As a bit of a film buff, I’ve always thought the case for a .movie gTLD was a slam-dunk.
I’d really rather see movie posters containing URLs like sherlock.movie rather than sherlock-holmes-movie.warnerbros.com.
I thought I’d figure out how many of last night’s Oscar nominees managed to secure movietitle.tld for their official web sites and how many went for other options.
I managed to locate domains for almost all of the nominees, 50 in total. Only one or two short films didn’t appear to have easily-found official web sites.
Here are my quick-and-dirty findings:
- Only 26% of nominees had domains that were variations on moviename.tld. Examples include whichwayhome.net, lovelybones.com and intheloop.co.uk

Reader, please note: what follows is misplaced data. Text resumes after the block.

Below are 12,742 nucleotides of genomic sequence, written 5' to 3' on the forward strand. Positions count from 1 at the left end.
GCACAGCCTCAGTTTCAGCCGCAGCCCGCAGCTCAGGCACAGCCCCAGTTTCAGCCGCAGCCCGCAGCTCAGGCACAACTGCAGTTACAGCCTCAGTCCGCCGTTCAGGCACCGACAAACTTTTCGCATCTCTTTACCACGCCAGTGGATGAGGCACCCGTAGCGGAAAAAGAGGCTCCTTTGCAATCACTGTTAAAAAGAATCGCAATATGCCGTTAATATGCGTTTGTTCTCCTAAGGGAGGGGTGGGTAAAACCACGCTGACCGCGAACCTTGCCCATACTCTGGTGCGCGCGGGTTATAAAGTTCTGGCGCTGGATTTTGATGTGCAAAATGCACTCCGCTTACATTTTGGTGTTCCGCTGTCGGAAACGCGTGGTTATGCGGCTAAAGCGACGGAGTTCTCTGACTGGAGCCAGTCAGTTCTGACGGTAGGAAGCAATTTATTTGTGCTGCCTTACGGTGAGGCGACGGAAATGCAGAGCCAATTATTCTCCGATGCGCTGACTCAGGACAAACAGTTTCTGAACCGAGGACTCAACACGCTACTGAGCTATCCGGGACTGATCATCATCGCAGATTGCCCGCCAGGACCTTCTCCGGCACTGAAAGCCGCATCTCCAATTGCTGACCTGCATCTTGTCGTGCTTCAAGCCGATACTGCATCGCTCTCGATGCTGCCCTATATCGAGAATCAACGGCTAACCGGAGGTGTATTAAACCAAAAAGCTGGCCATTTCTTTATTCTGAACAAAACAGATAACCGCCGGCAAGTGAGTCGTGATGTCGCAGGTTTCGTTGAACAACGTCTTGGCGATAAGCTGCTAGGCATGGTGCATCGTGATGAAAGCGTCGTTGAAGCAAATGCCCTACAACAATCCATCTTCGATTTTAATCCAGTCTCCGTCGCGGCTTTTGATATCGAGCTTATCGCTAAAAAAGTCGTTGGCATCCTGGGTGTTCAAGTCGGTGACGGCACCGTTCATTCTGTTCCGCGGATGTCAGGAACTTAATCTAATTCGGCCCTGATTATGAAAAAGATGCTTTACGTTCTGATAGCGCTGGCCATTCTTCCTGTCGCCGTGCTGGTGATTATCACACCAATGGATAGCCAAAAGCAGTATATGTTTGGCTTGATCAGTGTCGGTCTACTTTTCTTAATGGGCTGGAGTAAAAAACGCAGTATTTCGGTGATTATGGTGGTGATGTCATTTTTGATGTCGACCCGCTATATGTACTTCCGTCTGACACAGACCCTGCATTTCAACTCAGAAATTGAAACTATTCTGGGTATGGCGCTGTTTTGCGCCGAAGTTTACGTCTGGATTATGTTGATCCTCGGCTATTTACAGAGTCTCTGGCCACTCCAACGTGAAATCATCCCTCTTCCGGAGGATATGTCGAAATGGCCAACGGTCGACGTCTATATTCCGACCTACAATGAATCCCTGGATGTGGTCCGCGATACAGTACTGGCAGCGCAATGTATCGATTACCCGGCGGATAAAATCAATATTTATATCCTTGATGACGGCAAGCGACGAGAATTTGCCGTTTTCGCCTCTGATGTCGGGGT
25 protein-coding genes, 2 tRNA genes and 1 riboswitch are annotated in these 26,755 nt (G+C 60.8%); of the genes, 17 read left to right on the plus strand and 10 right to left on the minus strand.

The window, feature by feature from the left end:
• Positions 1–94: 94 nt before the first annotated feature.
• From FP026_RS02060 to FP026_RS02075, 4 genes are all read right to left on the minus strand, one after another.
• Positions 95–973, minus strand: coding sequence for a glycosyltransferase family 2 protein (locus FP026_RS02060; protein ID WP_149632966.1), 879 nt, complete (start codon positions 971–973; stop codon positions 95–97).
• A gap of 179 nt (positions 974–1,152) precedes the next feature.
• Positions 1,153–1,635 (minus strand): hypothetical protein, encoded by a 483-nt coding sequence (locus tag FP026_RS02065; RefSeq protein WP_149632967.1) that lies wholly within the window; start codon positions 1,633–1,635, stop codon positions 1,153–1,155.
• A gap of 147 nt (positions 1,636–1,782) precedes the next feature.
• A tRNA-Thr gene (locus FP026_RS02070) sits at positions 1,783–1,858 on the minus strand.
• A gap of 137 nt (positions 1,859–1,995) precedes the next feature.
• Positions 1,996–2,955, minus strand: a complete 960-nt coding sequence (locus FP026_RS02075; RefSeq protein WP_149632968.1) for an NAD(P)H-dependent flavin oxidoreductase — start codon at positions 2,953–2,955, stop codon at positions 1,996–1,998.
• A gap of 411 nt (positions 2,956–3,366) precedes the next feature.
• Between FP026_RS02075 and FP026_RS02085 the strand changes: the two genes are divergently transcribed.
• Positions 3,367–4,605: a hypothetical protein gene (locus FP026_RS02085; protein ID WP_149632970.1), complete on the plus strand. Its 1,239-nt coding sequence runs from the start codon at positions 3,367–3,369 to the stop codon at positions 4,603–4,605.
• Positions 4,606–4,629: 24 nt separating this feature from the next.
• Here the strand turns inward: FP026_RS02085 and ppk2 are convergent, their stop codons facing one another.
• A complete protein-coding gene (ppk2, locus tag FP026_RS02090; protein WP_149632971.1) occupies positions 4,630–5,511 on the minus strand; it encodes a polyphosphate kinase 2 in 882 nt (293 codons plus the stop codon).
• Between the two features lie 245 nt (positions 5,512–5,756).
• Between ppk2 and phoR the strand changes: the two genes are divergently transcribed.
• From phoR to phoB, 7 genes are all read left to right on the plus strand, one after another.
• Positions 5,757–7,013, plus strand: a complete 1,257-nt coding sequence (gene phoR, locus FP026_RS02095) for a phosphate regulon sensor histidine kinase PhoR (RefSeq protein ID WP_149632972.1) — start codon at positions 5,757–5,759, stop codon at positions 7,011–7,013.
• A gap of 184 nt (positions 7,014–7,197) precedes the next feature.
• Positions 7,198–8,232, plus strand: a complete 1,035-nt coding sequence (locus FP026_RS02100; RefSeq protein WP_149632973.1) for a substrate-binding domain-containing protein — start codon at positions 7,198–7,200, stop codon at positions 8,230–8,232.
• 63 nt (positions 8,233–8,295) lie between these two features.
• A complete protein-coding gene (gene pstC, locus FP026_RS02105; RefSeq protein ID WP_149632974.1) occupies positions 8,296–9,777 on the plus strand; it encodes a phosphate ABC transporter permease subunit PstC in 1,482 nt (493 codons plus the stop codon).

- 48% of nominated films had domains including suffixes such as movie or -movie, taking the format thehurtlocker-movie.com or avatarmovie.com or brightstarthemovie.com
- 28% of nominees had no dedicated domain, instead using third-level domains such as sherlock-holmes-movie.warnerbros.com or URLs with the movie name after the slash, such as disney.go.com/disneypictures/UP/
Only one official site – whichwayhome.net – was registered in a gTLD other than .com. One French film and one UK film were found under their home ccTLD.
Some movies could easily have picked up a .net (hurtlocker.net, for example, was registered after the movie was already in the can). Movie marketers clearly demand .com addresses, even if they have to awkwardly lever -movie into the domain.
Some films actually own moviename.tld, but redirect visitors to moviename-movie.com regardless. For example, asingleman.com bounced me to asingleman-movie.com and Whois shows the domain has not been transferred since its creation.
I think this all shows that there’s demand for commercially brandable movie domains in a TLD that resonates as much as .com, and that the string “movie” is desirable.